LA Net, A Project of Community Partners
Lyndee Knox, PhD and members of the
2010 Practice Facilitation (Coaching)
Consensus Meeting – Los Angeles, Ca

How do we support quality improvement in
the safety net more effectively?

Learning collaboratives have produced
positive change; but have not been
sufficient to reach desired targets. More Is
needed.

Prior project funded by AHRQ to develop a “toolkit” to
support practice-led implementation of the Chronic Care
Model (CCM) in the safety net.
Integrating Chronic Care and Business Strategies in the Safety Net. AHRQ
Publication NO. 08-0104-EF. Prepared by: MacColl Institute for Healthcare
Innovation, RAND Health, and the California Health Care Safety Net
Institute. TOO: Cindy Brach
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Practices had difficulty implementing on their own, so
AHRQ explored use of Facilitators (PFs), developed
preliminary resources for them, and conducted a pilot
investigation of their impact.
Integrating Chronic Care and Business Strategies in the Safety Net: A Practice
Coaching Manual. Written by: Coleman, Pearson, Wu 2009; Edited by:
Cindy Brach

Current project is next phase of the ARHQ
CCM in the Safety Net project. It involves:
a) consensus meeting (working group) on
PF, and b) implementation and evaluation
of a PF intervention in 20 safety net
practices.
 MAFPRN
(Kevin Peterson, Master Contract
Holder), LA Net (Lyndee Knox, PI), AHRQ
TOO (Cindy Brach)
•
Practice facilitators are specially trained individuals
who assist primary care clinicians in research and quality
improvement projects.
•
They are distinguished from consultants through
specialized training, broad scope of practice, and longterm relationships with an organization, its providers and
its patients.
Adrienne Bowes (Redwood)
Brenda Fraser(QIIP)
Carolyn Sheperd (Clinica Campesina)
Cathy Catrambone (Rush)
Chuck Kilo (GreenField Health & OUSU)
Cindy Brach (AHRQ)
Cindy Dickinson (Southwest)
Clare Liddy (Un of Ottawa)
Craig Jones (Vt Blueprint for Health)
Corey Sevin (IHI)
Darren DeWalt (UNC)
Doug Eby (SouthCentral)
Elizabeth Stewart (Un of Texas)
Ellen Christiansen (Coastal Health
Alliance)
Grace Floutsis (Oscar Romero)
James Mold (UOHSC)
John Kotick (FHCCGLA)
June Levine (L.A. Net)
Kate Coleman (MacColl)
Katy Smith (UOHSC)
Kelly Pfeifer (SF Health Plan)
Kevin Peterson (UMN)
Leif Solberg (Health Partners)
Lisa Kodmur (L.A. Care)
Lisa Letourneau (Quality Counts)
Lyndee Knox (L.A. Net)
Mary Ruhe (Rush)
Michael Barr (ACP)
Mike Herndon (OK Healthcare
Authority)
Neil Solomon (Health Net)
Paul Vandeventer (Community
Partners)
Perry Dickinson (U. Colorado)
Roland Palencia (L.A. Care)
Rich Seidman (L.A. Care)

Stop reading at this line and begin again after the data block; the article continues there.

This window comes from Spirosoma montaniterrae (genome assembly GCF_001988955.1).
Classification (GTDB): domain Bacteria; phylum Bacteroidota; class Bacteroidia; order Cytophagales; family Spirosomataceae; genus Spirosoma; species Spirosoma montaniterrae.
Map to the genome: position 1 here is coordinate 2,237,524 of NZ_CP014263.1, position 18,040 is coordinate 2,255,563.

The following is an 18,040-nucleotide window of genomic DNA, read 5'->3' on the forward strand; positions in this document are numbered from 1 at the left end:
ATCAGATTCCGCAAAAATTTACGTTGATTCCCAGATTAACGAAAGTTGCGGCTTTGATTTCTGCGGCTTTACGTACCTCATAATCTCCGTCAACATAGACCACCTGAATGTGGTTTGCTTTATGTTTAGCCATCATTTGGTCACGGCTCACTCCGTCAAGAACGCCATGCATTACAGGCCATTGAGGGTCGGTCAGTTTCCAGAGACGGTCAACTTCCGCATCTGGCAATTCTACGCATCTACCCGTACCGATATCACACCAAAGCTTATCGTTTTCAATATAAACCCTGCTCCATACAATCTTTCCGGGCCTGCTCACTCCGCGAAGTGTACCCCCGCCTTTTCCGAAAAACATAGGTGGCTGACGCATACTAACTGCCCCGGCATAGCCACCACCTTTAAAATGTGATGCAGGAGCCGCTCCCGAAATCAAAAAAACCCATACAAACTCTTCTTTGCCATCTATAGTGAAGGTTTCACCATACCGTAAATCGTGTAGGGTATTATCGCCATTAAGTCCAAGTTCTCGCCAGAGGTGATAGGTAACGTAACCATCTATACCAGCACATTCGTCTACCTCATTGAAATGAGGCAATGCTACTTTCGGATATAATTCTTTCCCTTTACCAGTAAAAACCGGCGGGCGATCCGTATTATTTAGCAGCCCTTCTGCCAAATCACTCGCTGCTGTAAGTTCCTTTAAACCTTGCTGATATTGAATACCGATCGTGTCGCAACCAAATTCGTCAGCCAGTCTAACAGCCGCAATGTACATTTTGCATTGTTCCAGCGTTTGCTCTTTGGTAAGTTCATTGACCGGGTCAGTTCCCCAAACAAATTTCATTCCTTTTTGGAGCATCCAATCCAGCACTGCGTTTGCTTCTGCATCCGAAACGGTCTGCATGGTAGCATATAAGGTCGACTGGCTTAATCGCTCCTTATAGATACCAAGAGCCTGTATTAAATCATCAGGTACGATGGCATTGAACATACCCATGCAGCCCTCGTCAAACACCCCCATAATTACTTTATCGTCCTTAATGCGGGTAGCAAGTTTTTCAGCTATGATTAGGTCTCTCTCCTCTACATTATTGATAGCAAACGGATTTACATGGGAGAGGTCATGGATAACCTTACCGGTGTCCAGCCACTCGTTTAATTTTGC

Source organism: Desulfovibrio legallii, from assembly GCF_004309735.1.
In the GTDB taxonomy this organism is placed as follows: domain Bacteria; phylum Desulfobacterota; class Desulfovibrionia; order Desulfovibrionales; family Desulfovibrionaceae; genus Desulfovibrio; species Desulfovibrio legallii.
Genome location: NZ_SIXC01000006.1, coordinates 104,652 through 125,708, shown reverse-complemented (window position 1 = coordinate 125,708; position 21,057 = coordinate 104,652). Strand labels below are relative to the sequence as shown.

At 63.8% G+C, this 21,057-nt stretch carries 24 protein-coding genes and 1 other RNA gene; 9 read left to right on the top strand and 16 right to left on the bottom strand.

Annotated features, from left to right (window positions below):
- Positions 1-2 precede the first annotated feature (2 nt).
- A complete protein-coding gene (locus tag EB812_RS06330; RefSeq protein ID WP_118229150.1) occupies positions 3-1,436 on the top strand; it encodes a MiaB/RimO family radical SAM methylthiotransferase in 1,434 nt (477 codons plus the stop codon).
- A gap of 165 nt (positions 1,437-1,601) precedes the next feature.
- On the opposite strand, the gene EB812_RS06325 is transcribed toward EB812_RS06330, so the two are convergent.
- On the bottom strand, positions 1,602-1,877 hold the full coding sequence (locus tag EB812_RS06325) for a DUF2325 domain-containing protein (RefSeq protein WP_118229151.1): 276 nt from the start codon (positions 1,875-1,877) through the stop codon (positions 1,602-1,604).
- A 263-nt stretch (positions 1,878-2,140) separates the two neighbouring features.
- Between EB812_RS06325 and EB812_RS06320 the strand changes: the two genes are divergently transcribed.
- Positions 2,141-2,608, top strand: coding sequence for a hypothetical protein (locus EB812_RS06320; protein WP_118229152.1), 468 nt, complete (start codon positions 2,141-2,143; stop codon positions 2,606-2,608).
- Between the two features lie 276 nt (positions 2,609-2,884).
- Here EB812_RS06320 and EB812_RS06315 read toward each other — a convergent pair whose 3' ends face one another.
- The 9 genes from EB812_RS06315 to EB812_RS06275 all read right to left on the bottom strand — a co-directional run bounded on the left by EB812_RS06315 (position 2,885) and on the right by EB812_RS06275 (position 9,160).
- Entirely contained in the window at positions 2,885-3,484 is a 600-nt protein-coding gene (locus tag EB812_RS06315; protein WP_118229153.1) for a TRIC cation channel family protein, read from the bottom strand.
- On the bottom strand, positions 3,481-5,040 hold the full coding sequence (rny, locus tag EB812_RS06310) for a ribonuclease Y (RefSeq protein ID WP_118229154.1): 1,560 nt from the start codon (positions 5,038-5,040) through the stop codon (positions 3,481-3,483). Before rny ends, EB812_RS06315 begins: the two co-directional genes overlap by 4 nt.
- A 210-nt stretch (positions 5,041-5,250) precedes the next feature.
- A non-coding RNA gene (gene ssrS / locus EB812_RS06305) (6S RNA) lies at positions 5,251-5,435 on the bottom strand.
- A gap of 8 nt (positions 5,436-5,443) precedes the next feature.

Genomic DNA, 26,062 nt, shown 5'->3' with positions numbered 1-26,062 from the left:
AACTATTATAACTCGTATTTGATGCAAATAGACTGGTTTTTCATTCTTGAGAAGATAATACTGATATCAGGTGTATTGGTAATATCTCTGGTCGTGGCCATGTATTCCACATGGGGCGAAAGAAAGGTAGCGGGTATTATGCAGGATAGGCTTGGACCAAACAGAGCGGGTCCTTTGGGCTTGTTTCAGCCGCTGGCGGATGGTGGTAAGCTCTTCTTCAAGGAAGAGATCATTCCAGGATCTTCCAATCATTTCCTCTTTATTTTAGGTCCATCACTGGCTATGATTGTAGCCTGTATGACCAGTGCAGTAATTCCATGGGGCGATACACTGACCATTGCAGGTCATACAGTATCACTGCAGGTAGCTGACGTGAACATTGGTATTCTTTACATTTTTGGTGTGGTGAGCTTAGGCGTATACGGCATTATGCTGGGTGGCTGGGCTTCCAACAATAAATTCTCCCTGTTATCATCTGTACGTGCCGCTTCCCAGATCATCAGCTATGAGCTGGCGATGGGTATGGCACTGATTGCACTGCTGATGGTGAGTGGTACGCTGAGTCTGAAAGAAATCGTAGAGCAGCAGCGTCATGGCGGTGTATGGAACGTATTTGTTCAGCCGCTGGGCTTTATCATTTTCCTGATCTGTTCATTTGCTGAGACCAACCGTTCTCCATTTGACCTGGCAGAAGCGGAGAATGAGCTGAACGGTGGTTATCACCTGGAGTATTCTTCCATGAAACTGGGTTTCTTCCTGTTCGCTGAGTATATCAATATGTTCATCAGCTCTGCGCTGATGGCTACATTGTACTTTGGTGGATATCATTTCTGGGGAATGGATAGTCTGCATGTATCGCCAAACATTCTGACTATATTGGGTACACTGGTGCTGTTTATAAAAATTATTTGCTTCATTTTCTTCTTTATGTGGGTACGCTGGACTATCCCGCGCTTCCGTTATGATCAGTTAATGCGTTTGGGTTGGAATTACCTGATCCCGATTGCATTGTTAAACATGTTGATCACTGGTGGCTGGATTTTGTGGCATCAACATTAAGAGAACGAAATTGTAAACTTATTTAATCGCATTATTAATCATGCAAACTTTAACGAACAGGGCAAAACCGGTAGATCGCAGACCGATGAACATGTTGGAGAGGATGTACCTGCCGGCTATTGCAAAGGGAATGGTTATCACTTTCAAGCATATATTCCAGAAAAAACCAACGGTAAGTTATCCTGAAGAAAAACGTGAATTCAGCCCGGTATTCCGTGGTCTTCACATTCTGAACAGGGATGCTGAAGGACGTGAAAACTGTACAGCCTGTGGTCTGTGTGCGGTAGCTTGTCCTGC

Sophia Chang (CHCF)
Tom Bodenheimer (UCSF)
Trish O’Brien (QIIP)
Veenu Aulakh (CHCF)
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What to call it
The evidence supporting it
Its goals and methods
How to allocate the resource
More and less effective approaches
How to manage a program
Funding and infrastructure needs
Research questions

Decision rules
 Name should appeal to customer (the PCP)
 Should support scientific publication and development
of the field
 Should contribute to development of a common
vocabulary

Recommendation: Practice Facilitation is: 1)
acceptable to PCP; 2) appropriately reflective of activity;
and 3) likely to yield scientific publications
Findings are inconsistent and inconclusive at this point

Recent meta analysis (Bakerville, 2009) is encouraging – review of
19 studies showed moderate significant effects for practice
behavior change diminishing with complexity of change, and higher
facilitator to practice ratios. Link to dissertation available at:
www.lanetpbrn.net

NDP study comparing PF to self-directed (Nutting et al, 2010)
mixed, showing modest differences between self-directed and
PF pratices in adaptive reserve and proportion of NPD
components implemented. Intensity of PF was less than Mold
model, primary modality was distal (email/phone/web).

Yet to be published studies show value but also indicate need for
additional resources in addition to facilitation to enact and
sustain complex change.

Is it the health care system, practice, or the patient?

Agreement: The primary sphere of influence for PF is
the practice

This includes administrative, clinical, QI systems, and a
practice’s connections to the outside (other organizations
& community)

Goals of PF are to improve quality, access and
improve financial viability at the practice level. (Triple
Aim).

The issue of cost is particularly important. PF and
changes it supports like PCMH will likely increase costs
for primary care practices which may reduce financial
viability. This is a problem that needs more thought.

Ultimately there should be a business case for change or
it will be difficult to sustain.

These were hard to define and are likely project and
practice specific.

Some recommended by group:
 Create capacity for population management
 Create capacity to use data to improve process and
quality improvement
 Build organizational capacity for change: priority, will,
knowledge and ability (Solberg)
 Instill hope
 There were many others…

PF might support more complex changes:
 Electronic visits,
 group visits,
 team-based care,
 wellness promotion, and
 Proactive population management
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Facilitation is a scarce resource
That should be directed towards practices most likely to
benefit (not highly dysfunctional, not exemplars)
That want facilitation
And towards early adopters (most likely to support
“spread” based on Rogers work in diffusion) in the
practice community, that can drive “diffusion” of
improvements through their practice-based social
networks
The Facilitation Ecology
Policy
Payers
Workforce
Health system
Communities
Collaborators
Goals: